I am back from the Scottish Learning Festival (SLF09) and now have had time for some reflections. I was amazed to see it was a tenth anniversary for this and its predecessor SETT. That means I must have been coming to Glasgow in September for that number of years near enough so it is perhaps time to take stock.
A cursory search of the internet failed to find any direct reference to the start but there were acknowledgements of its existence in the last century. This recent excerpt from the Times Educational Supplement bears witness to its importance and all those who have worked for it over the years should take the credit.
This show is one of the most valuable opportunities available to anyone in education who wishes to improve their understanding of what information and communications technology can do for them in their jobs.
The formula has not changed radically although it has evolved. The basic ingredient of a showcase for what is going on in Scottish schools alongside a trade fair has worked well. There are now several keynote and spotlight speeches and a myriad of seminars to go to. For me it is also a time to meet colleagues from far and wide. It is an intensely stimulating two days.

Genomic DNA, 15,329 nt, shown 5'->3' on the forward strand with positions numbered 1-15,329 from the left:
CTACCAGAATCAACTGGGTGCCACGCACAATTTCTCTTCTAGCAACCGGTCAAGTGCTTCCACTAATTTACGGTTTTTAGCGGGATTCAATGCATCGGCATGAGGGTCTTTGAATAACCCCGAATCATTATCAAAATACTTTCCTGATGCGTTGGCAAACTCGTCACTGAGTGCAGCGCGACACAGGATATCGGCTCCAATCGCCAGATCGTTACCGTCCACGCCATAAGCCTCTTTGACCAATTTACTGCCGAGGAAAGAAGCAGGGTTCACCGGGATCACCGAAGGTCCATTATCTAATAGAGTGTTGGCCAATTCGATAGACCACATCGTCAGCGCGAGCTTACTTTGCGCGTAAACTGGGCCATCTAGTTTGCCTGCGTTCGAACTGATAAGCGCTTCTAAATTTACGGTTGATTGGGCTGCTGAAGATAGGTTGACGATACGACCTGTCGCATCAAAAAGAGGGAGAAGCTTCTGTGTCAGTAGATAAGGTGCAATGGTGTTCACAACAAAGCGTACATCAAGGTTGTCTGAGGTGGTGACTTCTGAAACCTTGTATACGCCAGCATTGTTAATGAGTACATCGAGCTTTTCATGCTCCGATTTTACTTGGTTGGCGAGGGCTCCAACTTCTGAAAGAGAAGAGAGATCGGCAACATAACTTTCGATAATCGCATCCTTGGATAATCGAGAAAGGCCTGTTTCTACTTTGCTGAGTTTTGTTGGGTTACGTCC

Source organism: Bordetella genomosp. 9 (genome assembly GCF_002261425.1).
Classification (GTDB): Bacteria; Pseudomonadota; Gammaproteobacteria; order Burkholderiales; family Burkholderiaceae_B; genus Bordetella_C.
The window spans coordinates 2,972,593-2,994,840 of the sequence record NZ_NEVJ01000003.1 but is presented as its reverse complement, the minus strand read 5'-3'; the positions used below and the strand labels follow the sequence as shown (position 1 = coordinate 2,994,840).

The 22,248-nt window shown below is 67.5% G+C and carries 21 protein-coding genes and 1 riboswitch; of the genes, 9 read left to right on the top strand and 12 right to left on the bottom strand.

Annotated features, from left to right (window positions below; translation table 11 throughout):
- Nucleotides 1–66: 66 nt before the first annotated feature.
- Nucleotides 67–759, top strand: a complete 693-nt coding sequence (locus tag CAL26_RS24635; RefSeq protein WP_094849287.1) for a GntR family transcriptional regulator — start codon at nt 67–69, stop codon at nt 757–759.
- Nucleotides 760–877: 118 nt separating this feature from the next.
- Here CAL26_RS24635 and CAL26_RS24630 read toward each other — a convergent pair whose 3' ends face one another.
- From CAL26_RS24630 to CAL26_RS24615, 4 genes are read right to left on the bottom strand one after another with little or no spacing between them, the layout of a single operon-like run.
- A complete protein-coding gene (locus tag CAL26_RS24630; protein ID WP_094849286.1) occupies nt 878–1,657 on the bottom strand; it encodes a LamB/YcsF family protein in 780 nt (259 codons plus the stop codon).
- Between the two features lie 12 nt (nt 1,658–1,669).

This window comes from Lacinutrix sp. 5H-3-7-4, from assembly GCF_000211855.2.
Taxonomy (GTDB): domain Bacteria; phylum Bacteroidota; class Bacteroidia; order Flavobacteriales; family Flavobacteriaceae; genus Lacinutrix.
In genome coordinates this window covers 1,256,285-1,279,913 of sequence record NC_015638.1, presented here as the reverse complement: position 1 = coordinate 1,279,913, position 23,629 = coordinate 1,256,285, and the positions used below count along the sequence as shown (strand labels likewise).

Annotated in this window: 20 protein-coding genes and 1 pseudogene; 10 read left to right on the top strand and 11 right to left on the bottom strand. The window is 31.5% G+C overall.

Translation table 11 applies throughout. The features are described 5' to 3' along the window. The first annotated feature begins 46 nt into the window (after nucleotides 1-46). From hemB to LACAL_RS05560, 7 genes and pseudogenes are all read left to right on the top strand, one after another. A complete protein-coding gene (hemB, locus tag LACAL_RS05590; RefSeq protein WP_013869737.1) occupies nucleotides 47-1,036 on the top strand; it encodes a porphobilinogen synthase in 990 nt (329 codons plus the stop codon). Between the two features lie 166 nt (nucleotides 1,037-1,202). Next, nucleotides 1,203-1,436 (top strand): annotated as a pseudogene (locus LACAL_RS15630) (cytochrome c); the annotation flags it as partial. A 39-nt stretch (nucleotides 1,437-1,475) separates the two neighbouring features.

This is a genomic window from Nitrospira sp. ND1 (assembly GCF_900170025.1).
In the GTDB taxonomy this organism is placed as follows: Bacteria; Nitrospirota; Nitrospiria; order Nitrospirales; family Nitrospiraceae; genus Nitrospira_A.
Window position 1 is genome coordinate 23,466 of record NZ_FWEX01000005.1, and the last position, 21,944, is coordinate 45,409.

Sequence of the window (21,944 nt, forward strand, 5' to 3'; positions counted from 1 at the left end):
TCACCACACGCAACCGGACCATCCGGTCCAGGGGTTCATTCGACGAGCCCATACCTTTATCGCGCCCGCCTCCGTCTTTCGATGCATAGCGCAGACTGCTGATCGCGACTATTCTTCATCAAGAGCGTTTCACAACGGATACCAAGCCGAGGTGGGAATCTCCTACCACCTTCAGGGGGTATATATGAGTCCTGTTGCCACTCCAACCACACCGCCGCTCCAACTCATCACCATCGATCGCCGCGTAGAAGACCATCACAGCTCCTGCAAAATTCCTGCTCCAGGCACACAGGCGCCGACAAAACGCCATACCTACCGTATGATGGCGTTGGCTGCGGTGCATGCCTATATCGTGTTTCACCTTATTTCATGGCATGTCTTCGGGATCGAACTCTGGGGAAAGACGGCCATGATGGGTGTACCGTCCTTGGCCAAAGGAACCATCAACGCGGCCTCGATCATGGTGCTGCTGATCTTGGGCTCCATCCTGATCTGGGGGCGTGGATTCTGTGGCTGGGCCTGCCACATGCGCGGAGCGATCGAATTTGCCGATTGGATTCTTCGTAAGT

For a few years now I have tended to go to seminars whose titles take my fancy as I glance through the list. This can be a bit hit or miss but I have had far more hits than pure chance would suggest, indicating the high quality and surprising magic of many of the presentations.
This year in particular I infiltrated a full seminar entitled “Making Glow and the Curriculum for Excellence Work Together” – a totally clear and unambiguous description. It was very nearly full but within minutes about a quarter of the participants had left claiming that they had been misled as to the seminar’s content. To me this was a deep embarrassment for the whole of the Scottish teaching profession; teachers unable to comprehend a straightforward title and so rude as to walk out! The presenters from Argyll and Bute proceeded to do “what it said on the tin”. I have been concerned for a while about the development in parallel tracks of CfE and Glow, but here was a presenter who had not only a very simple way of joining the two but who was offering us the very considerable fruits of her labours free, gratis and for nothing. Serendipity indeed! So much so that I am going to leave the rest of the festival for others to write about or view online at the Learning and Teaching Scotland website.